Syzygium australe – A shrub to small tree, to about 10 m tall in its natural habitat. It grows along the coast of NSW, north of Batemans Bay, in warmer rainforest, often near streams. Extends into Qld, along the coast, up to around Cairns.
Backhousia myrtifolia – An attractive shrub or tree-myrtle, reaching 30 metres tall. It has a general lilly-pilly appearance. Can spread to 10 m wide or more. The bark is brown with finely flaky bark.
Acmena smithii – An attractive shrub or tree-myrtle, reaching 30 metres tall. It has a general lilly pilly appearance. Can spread to 10 m wide or more.
Anetholea anisata – An attractive tree-myrtle, reaching 30 metres tall. It has a general lilly-pilly appearance. Can spread to 10 m wide or more.
The bark is brown and corky.
Acacia pravissima is a tree growing to 8 m tall and potentially 5 m wide, it grows in sclerophyll forests and woodland, in clays and sandy loams on riverbanks, hillslopes and ridges. It grows on the southern tablelands and western slopes of NSW, south from the ACT, extending into Victoria.
Acacia cognata is an erect or spreading tree or shrub to 10 m tall, it is found in dry sclerophyll forest and woodland, in sandstone and granite-derived soils, generally south from Nowra in NSW, with most of its extent concentrated on the south coast subdivision, extending into the southern tablelands.
Acacia stricta is an erect or spreading tree to 6 m tall. It is found in wet and dry sclerophyll forest, woodlands and heath, on a range of soils. It grows all along the NSW coastal and tablelands subdivisions, extending into the south western slopes, and is also in Qld, Vic, Tas and SA.
Acacia fulva rows as a shrub or tree to 15 m tall, with smooth bark. It has a limited distribution and considered rare, with few records databased, near the Gloucester Bucketts, to Mt Yengo in Howes Valley, near the junction of the Central Coast and North Coast subdivisions, of NSW.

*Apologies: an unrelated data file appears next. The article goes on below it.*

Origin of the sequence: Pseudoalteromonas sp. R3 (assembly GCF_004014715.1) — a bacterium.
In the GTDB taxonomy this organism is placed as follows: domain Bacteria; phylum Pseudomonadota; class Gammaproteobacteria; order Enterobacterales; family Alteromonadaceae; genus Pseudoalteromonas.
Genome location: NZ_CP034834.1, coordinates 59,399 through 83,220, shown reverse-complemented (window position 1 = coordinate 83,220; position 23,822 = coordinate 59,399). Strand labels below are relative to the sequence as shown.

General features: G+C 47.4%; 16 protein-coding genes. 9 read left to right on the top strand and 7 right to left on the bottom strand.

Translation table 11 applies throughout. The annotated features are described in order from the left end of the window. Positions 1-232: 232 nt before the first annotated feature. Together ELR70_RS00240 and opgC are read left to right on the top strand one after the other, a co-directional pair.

Acacia howittii is a potential tree growing to 9 m tall and potentially 5 m wide, it is naturally restricted to Victoria, growing in the southern Gippsland hills, between Yarram and Tarra Valley.
Acacia penninervis is a variable plant, growing to 8 m tall. Widespread, especially in inland areas of Victoria, ACT and NSW. It grows with the entire NSW coastal and tablelands subdivisions, as well as the central and north western slopes and into the north far western plains. Also into Qld and Vic.
It is typically found in moist and dry sclerophyll forest and woodland.
Acacia obliquinervia is a medium-sized tree, growing to 15 m high, in south eastern NSW, ACT and Victoria in dry to moist sclerophyll forest, often on sandstone. In NSW, it grows from the Goulburn River Valley on the central western slopes, south through the tablelands.
Acacia podalyriifolia grows to 6 m high and wide, in open forest and woodland in south eastern Queensland and just into the top of NSW on the North Coast.
Acacia decurrens is a tall shrub to tree, reaching 12 metres tall. The bark is green with green branches which have winged ridges.
Acacia melanoxylon is a tree growing to 30 m tall in a variety of habitats, chiefly in wet sclerophyll forest and in or near cooler rainforest from Queensland to South Australia including Tasmania. In NSW, it is commonly encountered up and down the coast, tablelands and it is scattered on the western slopes.
Acacia matthewii is a tree growing to 15 m high, found on margins of wet sclerophyll forest, dry sclerophyll woodland and in pure stands, on sandstone and shale.
Acacia maidenii is a tree growing to 20 m tall, erect or spreading, with deeply fissured bark. It is very fast growing, reaching 1.5 m tall in as little as five months.